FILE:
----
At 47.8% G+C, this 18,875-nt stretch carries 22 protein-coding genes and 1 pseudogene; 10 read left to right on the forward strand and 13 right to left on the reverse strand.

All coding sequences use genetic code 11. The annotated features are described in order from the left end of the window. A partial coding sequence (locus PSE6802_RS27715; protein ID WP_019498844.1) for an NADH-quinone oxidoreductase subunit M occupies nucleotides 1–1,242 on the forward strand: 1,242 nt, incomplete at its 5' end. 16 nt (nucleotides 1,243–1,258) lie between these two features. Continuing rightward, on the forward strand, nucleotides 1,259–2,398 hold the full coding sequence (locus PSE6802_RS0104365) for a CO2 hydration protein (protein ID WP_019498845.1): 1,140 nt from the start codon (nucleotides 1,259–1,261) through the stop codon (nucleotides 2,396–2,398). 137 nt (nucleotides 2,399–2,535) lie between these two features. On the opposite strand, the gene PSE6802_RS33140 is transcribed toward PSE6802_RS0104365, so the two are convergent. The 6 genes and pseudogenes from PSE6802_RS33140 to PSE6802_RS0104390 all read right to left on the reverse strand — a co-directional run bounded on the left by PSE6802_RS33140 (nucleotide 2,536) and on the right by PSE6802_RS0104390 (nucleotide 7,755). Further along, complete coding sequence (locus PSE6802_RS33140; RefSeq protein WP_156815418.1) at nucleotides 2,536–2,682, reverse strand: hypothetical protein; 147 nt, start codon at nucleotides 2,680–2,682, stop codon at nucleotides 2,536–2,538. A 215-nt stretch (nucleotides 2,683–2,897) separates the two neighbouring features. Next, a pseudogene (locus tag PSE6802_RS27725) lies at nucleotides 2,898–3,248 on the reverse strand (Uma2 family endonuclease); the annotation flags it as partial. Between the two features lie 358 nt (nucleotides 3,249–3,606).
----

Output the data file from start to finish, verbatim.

At 47.8% G+C, this 18,875-nt stretch carries 22 protein-coding genes and 1 pseudogene; 10 read left to right on the forward strand and 13 right to left on the reverse strand.

All coding sequences use genetic code 11. The annotated features are described in order from the left end of the window. A partial coding sequence (locus PSE6802_RS27715; protein ID WP_019498844.1) for an NADH-quinone oxidoreductase subunit M occupies nucleotides 1–1,242 on the forward strand: 1,242 nt, incomplete at its 5' end. 16 nt (nucleotides 1,243–1,258) lie between these two features. Continuing rightward, on the forward strand, nucleotides 1,259–2,398 hold the full coding sequence (locus PSE6802_RS0104365) for a CO2 hydration protein (protein ID WP_019498845.1): 1,140 nt from the start codon (nucleotides 1,259–1,261) through the stop codon (nucleotides 2,396–2,398). 137 nt (nucleotides 2,399–2,535) lie between these two features. On the opposite strand, the gene PSE6802_RS33140 is transcribed toward PSE6802_RS0104365, so the two are convergent. The 6 genes and pseudogenes from PSE6802_RS33140 to PSE6802_RS0104390 all read right to left on the reverse strand — a co-directional run bounded on the left by PSE6802_RS33140 (nucleotide 2,536) and on the right by PSE6802_RS0104390 (nucleotide 7,755). Further along, complete coding sequence (locus PSE6802_RS33140; RefSeq protein WP_156815418.1) at nucleotides 2,536–2,682, reverse strand: hypothetical protein; 147 nt, start codon at nucleotides 2,680–2,682, stop codon at nucleotides 2,536–2,538. A 215-nt stretch (nucleotides 2,683–2,897) separates the two neighbouring features. Next, a pseudogene (locus tag PSE6802_RS27725) lies at nucleotides 2,898–3,248 on the reverse strand (Uma2 family endonuclease); the annotation flags it as partial. Between the two features lie 358 nt (nucleotides 3,249–3,606).